If you haven’t been paying attention to the Indiana Pacers this season, chances are you may not have noticed just how bad things have gotten for them.
Indiana currently ranks dead last in NBA attendance and even for fans who are masochistic enough to still want to watch them on television, but unwilling to light real money on fire by buying tickets, can’t. Bally Sports Indiana isn’t carried on most streaming services, and the Pacers’ lone nationally televised game, a total laugher at Miami in December, was an embarrassing 30-point beatdown.
Stop a dozen people on Monument Circle and most of them could probably name a current Pacer (you know, besides the local legend Lance Stephenson), but that’s only because most of the decaying core of this team has inexplicably been allowed to fester for yet another bleak season. Indiana is nearly halfway through what will again be a playoff-less campaign, but instead of pushing for major changes that have needed to be made for several years now, team owner Herb Simon got in front of a microphone to say, “I love our little team” in a small gathering with local media last month. The comment was met with universal derision from Pacers fans—at least the ones that still give a shit—who are fed up with a go-nowhere team and its complacent brass. While no one expects any team owner to take a flamethrower to his players publicly (in the hopes that someone will still actually want to trade for those players), Simon’s line was woefully ignorant of the fanbase’s completely fractured relationship with this group and the extreme Pacers’ apathy around the entire city.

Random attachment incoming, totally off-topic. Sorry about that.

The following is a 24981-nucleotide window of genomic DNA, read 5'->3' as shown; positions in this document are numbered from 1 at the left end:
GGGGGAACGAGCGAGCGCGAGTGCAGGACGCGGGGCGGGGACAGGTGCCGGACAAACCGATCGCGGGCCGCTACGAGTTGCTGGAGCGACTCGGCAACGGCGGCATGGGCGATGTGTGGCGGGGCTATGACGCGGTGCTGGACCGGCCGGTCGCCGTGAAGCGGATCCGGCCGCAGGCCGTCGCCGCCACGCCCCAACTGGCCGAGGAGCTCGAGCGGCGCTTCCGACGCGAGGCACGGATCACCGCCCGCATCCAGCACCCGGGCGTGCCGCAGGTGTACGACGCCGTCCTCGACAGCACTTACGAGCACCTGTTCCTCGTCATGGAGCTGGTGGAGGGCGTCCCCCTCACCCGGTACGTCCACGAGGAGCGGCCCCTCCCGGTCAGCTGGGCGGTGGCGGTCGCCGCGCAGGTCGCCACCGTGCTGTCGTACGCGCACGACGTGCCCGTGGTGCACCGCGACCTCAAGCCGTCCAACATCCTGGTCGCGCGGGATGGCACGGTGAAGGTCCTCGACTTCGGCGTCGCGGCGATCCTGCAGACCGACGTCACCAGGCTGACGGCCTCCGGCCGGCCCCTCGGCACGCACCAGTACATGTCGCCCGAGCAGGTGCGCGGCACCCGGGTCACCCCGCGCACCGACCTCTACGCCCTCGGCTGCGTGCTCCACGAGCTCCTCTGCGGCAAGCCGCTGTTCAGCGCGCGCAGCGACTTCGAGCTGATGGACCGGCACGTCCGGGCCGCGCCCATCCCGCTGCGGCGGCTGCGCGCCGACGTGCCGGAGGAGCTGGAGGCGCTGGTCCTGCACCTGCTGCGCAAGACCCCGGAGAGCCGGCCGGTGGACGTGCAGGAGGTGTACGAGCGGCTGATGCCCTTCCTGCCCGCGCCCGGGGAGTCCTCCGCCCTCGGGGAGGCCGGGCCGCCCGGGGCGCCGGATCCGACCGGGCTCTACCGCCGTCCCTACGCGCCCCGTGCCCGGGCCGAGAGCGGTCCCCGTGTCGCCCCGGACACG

Hours after Simon made those comments, the Pacers were outscored 27-12 in the fourth quarter by a Bucks team down seven players, including their two best in Giannis Antetokounmpo and Khris Middleton, in a 15-point loss. Six days later, came The Miami Dismemberment, a 125-96 defeat to the Heat’s G League squad without its All-Stars (Jimmy Butler, Bam Adebayo) and three other regulars due to injuries and COVID breakouts. Finally, DeMar DeRozan’s one-footed, buzzer-beating three on New Year’s Eve capped the Pacers’ craptacular 2021—a 44-58 slog spanning two different failed seasons—a year that somehow sunk the franchise below even the maddening “be pretty good but then get quickly tossed into a trash compactor in the first round” rung on the NBA ladder.